Wednesday, October 11, 2017

August JOLTS show strength in hiring, but continued slow deceleration in the labor market

 - by New Deal democrat

More and more commentators seem to be noticing that the disconnect between the "soft data" of openings in this survey and the "hard data" of actual hires is not a good thing. As I have pointed out many times, openings can be just chumming the water for resumes, or even laying the groundwork to hire foreign workers. The disconnect betrays an unwillingness to pay new hires more, or to engage in on the job training.

That disconnect continued in this week's report for August. Openings continued to run about 10% higher than actual hires:

The report does give us a very granular view of the labor market, with the major shortcoming that it has only covered one full business cycle.  To recap, in the last business cycle, hires peaked and troughed before separations: 

Further, hires stagnated, and shortly thereafter involuntary separations began to rise, even as quits continued to rise for a short period of time as well:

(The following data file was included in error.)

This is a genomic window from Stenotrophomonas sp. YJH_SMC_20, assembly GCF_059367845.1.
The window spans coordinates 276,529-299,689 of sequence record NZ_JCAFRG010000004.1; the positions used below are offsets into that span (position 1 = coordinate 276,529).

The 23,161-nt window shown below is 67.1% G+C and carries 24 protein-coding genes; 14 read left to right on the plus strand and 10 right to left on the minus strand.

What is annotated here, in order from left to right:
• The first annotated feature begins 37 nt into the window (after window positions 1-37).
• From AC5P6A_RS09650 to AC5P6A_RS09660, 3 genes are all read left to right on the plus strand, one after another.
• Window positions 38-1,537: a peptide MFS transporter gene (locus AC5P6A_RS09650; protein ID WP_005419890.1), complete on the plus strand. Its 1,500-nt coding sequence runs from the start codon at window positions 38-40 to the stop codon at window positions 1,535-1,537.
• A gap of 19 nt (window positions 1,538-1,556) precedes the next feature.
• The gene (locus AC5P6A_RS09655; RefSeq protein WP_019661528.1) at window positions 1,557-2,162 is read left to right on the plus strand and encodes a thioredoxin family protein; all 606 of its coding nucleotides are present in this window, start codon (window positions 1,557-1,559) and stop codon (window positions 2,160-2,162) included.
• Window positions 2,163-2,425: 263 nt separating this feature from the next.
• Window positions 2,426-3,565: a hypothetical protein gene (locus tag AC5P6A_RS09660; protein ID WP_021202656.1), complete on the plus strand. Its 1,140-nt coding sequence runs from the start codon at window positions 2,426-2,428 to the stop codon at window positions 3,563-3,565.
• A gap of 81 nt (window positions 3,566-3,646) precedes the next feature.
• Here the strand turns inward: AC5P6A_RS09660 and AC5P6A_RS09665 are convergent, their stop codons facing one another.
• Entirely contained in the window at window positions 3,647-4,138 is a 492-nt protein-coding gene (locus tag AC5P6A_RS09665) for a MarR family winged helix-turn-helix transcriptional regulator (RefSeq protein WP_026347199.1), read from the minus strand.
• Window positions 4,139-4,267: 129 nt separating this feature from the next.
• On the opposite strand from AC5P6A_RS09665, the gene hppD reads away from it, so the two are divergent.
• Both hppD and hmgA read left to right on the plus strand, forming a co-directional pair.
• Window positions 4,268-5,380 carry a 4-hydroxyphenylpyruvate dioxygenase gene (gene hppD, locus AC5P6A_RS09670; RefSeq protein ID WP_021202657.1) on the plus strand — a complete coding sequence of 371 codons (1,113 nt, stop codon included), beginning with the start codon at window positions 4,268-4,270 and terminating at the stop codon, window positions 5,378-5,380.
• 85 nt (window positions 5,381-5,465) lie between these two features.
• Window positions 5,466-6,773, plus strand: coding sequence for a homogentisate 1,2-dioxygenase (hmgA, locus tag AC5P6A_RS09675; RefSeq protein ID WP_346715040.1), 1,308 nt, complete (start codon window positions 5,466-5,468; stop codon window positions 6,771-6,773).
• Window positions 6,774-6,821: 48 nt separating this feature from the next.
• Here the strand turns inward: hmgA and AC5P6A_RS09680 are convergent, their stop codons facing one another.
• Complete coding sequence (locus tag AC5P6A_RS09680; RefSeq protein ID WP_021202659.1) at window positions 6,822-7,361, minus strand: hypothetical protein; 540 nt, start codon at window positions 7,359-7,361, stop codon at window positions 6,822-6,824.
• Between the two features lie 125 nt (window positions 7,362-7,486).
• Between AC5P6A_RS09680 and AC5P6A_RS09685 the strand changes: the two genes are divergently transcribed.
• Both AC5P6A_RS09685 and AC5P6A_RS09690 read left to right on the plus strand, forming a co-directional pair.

[Note: above graphs show quarterly data to smooth out noise]

Here are hires vs. separations on a monthly basis for the last several years:

Once again for this report, even while quits have continued to rise, involuntary separations bottomed a year ago, and have risen  on a quarterly basis ever since.  Here's the monthly view of the last several years: 

The recent surge in layoffs and discharges is actually similar in scale to that just before the last recession.

As I pointed out earlier this week, both the Establishment and Household employment surveys show a decelerating pace of job creation. The decelerating pace of hires and quits, and accelerating pace of layoffs and discharges, while still net positive, show a similar slow deterioration..